While driving into Cleveland early this morning, I was met with, as I do every time I make this morning commute, the gleaming lights from the skyscrapers and tall buildings downtown. It’s a beautiful sight that makes the 6 a.m. commute less miserable. Terminal Tower was lit up in orange, green and white — the reason for this particular color scheme, I’m not quite sure. Amidst the dark skies tinted purple from the upcoming sunrise, I could see the bright red KeyBank logo.
I noticed something unsettling today, though: thick, gray blankets of smog pouring out of smokestacks, clouding over the otherwise picturesque cityscape. A large orange flame was blowing wildly out of one of the stacks. Even before sunrise, this industrial city needs to be awake — but I can’t help wondering if Cleveland has made any progress controlling air pollution.
The city is often known by its nickname “the mistake on the Lake” — sometimes for its bad luck in sports, but other times for the Cuyahoga River fire. For my post this week, I decided to switch gears from pipelines and instead analyze Cleveland’s current standing with regards to pollution and air quality.
1. Cuyahoga County received an ‘F’ grade in High Ozone Days from the American Lung Association
Each year, the American Lung Association publishes a “State of the Air” report that compiles air quality data from regions and cities across the country. It then assigns a ‘grade’ to those areas based on factors like ‘high ozone days’ and particle pollution. It also analyzes the number of people in different demographics and age groups that could have been affected by those conditions. Cuyahoga County received an “F” rating in the high ozone days category in the 2018 report.
How is this calculated?
The grade is based on the “weighted average”, which is found by adding the three years of individual level data, multiplying the sums of each level by the assigned standard weights and calculating the average. Weighted averages above 3.3 are classified as ‘F’.
What’s a high ozone day?
Unhealthy levels of ozone are caused when weather conditions combine with pollutants, which can lead to health effects. It is important to note that while the ‘F’ grade for Cuyahoga County is alarming, many cities and regions to do not monitor this type of data, and therefore cannot be compared in the report. Also, the data in the 2018 report was measured from 2014-2016. With 2016 being the second warmest year on record, it is likely that the increase in temperatures naturally added to the spike in ozone across the country, including Cleveland.
Nine other Ohio counties received an ‘F’ rating. The graph below compares the counties by their weighted averages.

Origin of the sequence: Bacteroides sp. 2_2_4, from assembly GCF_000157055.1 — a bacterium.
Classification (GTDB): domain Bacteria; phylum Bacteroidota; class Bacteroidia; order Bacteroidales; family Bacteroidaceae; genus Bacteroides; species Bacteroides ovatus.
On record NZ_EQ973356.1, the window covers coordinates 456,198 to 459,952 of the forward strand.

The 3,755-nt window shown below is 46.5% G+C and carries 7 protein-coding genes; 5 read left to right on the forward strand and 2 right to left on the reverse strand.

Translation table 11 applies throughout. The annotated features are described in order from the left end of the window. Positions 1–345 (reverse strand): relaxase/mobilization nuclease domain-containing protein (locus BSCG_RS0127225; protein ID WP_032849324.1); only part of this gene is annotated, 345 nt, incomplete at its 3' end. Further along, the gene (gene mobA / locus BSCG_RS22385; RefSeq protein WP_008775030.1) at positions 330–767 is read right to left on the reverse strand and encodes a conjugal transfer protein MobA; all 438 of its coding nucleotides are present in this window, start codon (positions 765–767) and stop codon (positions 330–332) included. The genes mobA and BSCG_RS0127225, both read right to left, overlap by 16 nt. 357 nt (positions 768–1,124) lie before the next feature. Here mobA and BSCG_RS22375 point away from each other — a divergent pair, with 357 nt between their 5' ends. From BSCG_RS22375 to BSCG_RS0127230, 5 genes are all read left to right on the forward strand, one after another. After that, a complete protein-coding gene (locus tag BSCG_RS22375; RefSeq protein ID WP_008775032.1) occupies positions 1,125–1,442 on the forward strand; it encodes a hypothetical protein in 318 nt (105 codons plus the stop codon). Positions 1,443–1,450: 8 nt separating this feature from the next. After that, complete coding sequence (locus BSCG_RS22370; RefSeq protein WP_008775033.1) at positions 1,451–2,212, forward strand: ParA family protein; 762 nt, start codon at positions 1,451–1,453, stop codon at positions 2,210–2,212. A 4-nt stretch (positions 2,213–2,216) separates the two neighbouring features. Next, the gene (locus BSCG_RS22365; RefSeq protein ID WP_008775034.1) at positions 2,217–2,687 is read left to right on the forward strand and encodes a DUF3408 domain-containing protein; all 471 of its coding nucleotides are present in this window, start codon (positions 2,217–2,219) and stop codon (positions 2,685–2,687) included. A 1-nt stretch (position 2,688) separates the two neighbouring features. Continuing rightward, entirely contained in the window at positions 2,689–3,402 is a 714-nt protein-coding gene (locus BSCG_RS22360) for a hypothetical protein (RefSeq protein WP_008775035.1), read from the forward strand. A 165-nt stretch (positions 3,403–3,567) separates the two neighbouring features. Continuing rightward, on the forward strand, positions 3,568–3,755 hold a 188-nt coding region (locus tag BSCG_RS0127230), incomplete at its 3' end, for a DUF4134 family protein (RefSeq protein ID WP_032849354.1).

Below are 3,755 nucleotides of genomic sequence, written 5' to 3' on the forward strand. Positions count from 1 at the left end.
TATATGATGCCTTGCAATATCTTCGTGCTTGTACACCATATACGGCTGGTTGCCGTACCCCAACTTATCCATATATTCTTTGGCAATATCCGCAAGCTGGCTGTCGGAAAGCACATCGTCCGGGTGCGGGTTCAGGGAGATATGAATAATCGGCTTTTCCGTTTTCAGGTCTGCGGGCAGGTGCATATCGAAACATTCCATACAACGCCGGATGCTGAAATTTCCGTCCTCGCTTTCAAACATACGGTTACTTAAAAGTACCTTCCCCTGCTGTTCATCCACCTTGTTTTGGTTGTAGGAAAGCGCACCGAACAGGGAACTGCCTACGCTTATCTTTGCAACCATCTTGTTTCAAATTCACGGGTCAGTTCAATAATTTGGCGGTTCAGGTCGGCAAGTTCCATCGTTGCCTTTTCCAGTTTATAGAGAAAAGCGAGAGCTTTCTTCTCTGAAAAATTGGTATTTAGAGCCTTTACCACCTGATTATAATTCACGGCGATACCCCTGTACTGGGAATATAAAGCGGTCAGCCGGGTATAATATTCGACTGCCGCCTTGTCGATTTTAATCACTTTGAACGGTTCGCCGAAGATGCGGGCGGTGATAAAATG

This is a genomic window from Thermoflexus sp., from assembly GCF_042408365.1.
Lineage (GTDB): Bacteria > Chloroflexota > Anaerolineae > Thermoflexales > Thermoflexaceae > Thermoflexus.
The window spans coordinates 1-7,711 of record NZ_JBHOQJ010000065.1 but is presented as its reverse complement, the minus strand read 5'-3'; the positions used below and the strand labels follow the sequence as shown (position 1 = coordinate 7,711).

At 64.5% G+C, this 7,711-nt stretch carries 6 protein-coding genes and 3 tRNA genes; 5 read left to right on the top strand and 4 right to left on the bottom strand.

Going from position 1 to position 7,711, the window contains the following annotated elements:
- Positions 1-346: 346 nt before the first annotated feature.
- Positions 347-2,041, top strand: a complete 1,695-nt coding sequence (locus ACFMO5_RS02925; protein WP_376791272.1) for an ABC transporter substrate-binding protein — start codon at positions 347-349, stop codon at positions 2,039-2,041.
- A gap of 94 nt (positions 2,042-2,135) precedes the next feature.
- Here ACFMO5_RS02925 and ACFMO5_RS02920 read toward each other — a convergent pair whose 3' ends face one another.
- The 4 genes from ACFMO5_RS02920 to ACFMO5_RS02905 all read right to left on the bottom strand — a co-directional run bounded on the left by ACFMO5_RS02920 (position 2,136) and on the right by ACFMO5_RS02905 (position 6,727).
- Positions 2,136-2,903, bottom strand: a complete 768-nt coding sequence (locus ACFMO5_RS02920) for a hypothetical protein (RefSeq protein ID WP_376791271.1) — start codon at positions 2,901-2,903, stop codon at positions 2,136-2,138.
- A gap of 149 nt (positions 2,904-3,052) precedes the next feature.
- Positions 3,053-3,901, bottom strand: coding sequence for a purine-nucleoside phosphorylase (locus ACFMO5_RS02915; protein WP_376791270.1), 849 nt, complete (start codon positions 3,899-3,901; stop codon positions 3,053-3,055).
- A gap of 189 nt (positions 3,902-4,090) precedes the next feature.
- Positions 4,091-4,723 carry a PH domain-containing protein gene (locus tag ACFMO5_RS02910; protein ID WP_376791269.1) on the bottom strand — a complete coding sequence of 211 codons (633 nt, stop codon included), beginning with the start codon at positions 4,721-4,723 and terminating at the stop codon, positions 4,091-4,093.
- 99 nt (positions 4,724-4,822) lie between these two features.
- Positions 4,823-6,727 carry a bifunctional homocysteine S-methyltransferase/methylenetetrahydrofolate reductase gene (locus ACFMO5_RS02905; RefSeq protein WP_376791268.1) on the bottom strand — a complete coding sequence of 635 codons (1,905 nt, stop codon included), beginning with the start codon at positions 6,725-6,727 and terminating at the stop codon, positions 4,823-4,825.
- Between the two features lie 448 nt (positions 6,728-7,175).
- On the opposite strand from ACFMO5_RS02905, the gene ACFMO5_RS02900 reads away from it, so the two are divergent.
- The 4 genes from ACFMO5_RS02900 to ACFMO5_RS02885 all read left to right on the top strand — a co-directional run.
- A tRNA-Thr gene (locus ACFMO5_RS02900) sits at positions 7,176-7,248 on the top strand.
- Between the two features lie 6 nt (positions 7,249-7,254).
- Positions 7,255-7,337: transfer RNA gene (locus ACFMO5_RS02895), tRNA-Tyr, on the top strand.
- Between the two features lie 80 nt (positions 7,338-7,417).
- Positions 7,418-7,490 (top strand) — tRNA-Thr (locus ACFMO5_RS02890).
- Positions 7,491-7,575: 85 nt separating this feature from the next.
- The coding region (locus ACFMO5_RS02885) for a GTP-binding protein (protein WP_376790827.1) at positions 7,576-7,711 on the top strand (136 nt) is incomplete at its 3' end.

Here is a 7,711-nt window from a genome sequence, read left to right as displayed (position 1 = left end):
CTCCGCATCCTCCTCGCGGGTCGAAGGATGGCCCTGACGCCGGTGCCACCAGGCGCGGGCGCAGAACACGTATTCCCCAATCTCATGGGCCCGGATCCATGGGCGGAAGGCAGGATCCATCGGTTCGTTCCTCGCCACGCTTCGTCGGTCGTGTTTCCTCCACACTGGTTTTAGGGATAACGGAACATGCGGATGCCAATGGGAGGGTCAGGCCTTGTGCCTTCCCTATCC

2. The Cleveland area ranked #10th most polluted city by year-round particle pollution
In addition to county statistics, the American Lung Association provides rankings for America’s most polluted cities. Cities are ranked in three different categories: by ozone, by year-round particle pollution, and short-term particle pollution. On the year-round particle pollution list, Cleveland-Akron-Canton ranks 10th — tied with the San Jose-San Francisco-Oakland.
What is particle pollution?
Particle pollution, according to AirNow.gov, is a mixture of tiny solid and liquid particles in the air. The level of year-round particle pollution, then, is measured by the concentration of particles “day-in and day-out”, the American Lung Association explains. This means the Cleveland area ranked in the top ten cities for most particle pollution on a yearly basis, rather than a short-term period of time.
It’s important to note, though, that Cleveland moved up from the ninth spot, which it held in the previous report. Here are the other cities that made the list:
3. In 2015, Cleveland area had “unhealthy” air pollution 174 days out of the year
A study from Environment America Research & Policy Center released last year found that the Cleveland area’s particle pollution reached “unhealthy” levels for 174 days during 2015. That rate was the third highest in Ohio, with Akron reporting high levels 188 days out of the year, and Steubenville (grouped together with Weirton, W. Va) with 196. The particles measured included soot, smoke, dirt and dust.
The Cleveland-Elyria area also had 68 ‘smog days’, according to the report, which means the smog pollution — ground-level ozone — was at a dangerous level.
The graph below shows Cleveland had “unhealthy” air pollution (blue section) about 32% of the year.
I hate to sound like a Negative Nelly here; it is important to note that each of these studies mention improvements both in Cleveland and nationwide as more air quality regulations are passed each year. It’s clear to see, though, that Cleveland’s air is not exactly clean.
I hope that the city will some day be remembered more for the sights I described at the beginning of this blog post — the Terminal Tower lights often glowing with sports team colors with pride, the picturesque city scape, the buildings housing city employees in this industrial area — rather than the clouds of smoke billowing into the already dirty air.